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  • Craig Allen Heath

The Timeless Task of Atoms


Image by Katarzyna Micińska from Pixabay

An atom, forged at the dawn of time,

lives in my body.

It burns and hums as once it did

in the corona of stars,

in the shimmering gasses of the void,

in the oceans of magma below rock,

in the brilliant golden leaves

of dying trees.


It came to me unbidden,

settled in my bones and blood

without let or hindrance.

It waits hidden in dark red marrow,

then shines in sunlight

as glistening tears.

I cannot know it's name or color

but I welcome it

like a long-lost brother returned

from an unknown, distant planet

I'll never see.


It is not mine.

Not one atom, one electron, one spinning quark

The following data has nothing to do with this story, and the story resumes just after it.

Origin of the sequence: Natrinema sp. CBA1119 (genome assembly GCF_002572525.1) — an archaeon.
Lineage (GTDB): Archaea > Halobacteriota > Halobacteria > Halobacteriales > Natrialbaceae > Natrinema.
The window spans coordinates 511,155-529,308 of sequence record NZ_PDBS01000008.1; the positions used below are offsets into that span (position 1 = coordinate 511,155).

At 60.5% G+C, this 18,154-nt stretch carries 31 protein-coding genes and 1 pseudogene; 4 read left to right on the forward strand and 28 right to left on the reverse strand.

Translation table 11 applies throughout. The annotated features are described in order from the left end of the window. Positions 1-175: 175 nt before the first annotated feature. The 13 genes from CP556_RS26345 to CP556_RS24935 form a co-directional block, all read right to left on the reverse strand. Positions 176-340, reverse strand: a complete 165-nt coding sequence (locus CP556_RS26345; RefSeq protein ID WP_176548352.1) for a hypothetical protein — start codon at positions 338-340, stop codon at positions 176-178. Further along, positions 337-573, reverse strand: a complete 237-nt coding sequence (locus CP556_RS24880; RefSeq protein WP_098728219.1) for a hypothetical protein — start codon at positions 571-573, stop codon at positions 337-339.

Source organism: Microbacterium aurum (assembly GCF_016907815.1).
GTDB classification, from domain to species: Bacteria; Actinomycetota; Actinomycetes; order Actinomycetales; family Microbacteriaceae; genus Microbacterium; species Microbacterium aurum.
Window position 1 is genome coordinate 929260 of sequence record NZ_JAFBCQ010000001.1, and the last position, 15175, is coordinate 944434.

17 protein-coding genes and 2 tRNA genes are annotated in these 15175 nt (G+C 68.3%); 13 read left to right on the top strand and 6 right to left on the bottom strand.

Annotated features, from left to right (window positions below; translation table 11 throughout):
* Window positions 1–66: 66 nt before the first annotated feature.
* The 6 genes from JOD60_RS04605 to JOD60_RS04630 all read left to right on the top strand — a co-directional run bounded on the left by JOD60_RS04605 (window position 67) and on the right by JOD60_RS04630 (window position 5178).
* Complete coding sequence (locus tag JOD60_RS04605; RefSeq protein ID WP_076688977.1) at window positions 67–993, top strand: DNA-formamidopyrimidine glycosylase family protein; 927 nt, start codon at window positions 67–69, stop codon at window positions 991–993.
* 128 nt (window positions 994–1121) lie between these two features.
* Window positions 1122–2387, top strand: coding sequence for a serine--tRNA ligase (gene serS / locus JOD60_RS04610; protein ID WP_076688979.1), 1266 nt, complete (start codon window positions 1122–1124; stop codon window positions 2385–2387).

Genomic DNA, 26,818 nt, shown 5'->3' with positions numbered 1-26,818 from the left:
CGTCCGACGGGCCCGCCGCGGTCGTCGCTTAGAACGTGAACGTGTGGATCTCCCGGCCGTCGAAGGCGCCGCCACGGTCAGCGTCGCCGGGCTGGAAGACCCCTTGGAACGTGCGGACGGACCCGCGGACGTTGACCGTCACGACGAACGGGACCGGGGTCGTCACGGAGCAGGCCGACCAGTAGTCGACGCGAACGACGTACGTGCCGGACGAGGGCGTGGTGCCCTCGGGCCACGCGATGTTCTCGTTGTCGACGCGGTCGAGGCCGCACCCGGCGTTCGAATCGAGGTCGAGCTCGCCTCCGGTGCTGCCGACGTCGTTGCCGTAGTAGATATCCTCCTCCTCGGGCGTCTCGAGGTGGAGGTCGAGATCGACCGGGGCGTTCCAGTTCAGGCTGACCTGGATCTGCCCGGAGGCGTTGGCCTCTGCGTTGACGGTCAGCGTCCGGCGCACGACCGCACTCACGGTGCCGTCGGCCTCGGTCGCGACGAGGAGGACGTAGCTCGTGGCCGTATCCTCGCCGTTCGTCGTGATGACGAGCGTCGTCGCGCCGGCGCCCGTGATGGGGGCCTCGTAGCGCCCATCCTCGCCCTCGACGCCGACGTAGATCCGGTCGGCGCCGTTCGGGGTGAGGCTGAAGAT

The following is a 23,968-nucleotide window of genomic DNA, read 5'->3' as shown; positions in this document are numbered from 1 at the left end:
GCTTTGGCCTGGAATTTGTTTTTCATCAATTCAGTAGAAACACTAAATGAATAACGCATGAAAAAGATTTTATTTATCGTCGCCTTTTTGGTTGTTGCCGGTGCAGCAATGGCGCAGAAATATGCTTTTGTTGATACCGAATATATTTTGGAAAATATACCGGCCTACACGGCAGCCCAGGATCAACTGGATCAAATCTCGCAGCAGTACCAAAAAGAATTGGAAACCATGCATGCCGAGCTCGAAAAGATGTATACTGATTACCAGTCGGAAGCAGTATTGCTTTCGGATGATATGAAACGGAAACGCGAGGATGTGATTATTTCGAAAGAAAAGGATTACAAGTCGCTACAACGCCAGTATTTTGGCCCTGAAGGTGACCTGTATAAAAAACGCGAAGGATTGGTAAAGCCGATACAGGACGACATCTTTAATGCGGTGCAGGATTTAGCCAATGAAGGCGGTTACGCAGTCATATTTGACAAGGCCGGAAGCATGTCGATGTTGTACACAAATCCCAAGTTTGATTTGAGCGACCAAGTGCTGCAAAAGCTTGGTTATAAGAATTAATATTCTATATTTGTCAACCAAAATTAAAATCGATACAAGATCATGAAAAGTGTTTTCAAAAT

that scaffolds this fleshy bag of mostly water

belongs to me.

I have been lent its power

for the span of a heartbeat,

my promise signed in time before time

to use it well, to keep it whole,

as perfect as the day it was birthed

in that great, primordial shout.


"Neither a borrower nor a lender be"

said a wise man, himself composed of nothing

but that which he could never keep.

All that I am and have is on advance,

without formal bond to ensure return,

but honor-pledged to surrender all

to the next star, the next tree, the next child,

the next universe that gleams

in the eye of God.


This atom, "This one right here"

I say, pointing to my heart,

is no smaller than a galaxy,

no larger than a breath,

and I have been entrusted with its care

for one purpose; I am charged with a task.

I smile into your eyes, point to your heart

and say, "An atom, forged in the dawn of time,

lives in your body."


(c) 2021 Craig Allen Heath





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